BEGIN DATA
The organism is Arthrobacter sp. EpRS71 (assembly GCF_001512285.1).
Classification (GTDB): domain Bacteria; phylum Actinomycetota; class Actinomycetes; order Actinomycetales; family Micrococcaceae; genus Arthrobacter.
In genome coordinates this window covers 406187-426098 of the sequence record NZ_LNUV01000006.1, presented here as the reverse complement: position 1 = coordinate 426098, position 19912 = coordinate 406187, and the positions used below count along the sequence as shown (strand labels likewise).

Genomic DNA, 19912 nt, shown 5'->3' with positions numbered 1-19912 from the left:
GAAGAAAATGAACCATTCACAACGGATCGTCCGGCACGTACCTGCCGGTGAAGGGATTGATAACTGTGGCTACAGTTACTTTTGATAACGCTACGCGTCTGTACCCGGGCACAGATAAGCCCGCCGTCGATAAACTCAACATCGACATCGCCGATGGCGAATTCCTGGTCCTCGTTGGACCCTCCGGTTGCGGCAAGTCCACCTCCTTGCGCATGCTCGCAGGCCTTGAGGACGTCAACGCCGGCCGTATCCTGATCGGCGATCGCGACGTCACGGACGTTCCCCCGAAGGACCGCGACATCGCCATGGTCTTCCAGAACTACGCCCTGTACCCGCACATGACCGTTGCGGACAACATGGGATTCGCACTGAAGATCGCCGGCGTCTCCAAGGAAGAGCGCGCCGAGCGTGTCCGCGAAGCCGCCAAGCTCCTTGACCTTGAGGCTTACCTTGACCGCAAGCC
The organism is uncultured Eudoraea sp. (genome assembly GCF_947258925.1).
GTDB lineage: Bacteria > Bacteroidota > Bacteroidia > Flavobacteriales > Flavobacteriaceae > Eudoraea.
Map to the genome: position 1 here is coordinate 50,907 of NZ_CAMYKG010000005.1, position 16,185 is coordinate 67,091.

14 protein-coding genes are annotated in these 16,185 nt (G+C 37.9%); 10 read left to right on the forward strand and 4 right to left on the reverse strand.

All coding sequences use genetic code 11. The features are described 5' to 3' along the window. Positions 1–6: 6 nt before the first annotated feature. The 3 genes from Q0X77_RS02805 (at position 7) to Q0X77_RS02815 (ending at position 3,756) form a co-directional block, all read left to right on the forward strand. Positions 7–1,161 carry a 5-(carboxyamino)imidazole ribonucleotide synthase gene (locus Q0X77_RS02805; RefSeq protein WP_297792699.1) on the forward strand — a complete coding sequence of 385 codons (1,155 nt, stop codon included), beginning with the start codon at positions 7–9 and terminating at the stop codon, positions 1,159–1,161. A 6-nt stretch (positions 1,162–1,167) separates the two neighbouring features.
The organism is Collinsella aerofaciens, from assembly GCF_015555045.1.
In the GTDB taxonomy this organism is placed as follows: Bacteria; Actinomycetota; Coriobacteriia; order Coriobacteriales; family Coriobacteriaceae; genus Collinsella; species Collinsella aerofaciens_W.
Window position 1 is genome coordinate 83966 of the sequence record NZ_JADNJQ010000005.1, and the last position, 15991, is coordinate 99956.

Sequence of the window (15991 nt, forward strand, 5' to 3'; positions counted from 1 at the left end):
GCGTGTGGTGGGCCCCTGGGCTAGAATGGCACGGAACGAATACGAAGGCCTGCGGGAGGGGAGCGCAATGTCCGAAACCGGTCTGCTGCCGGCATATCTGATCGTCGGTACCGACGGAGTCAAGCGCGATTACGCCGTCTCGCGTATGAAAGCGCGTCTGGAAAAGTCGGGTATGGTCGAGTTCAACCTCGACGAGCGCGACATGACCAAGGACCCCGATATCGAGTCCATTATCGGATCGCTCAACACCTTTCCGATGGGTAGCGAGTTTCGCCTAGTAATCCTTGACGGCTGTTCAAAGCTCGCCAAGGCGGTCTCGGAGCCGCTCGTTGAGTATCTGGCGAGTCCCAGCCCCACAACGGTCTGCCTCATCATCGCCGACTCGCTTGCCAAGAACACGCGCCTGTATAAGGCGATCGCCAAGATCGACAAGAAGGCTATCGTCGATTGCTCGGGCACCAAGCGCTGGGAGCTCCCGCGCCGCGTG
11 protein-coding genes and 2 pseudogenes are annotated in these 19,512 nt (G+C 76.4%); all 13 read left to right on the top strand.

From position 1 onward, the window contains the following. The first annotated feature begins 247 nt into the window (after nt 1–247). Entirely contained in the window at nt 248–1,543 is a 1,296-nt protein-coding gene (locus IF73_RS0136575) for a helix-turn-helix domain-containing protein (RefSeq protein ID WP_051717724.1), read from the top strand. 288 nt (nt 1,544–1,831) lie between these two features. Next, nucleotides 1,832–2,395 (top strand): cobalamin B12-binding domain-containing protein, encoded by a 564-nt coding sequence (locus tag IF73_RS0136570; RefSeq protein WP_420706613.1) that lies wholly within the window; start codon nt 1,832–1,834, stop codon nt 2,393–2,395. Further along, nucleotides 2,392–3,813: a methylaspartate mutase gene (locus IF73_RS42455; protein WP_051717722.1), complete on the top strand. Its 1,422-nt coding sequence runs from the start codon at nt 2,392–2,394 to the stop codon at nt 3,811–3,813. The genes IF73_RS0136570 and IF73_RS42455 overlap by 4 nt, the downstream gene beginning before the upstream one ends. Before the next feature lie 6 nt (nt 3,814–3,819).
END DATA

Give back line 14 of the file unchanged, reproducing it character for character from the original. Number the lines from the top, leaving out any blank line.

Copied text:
Sequence of the window (15991 nt, forward strand, 5' to 3'; positions counted from 1 at the left end):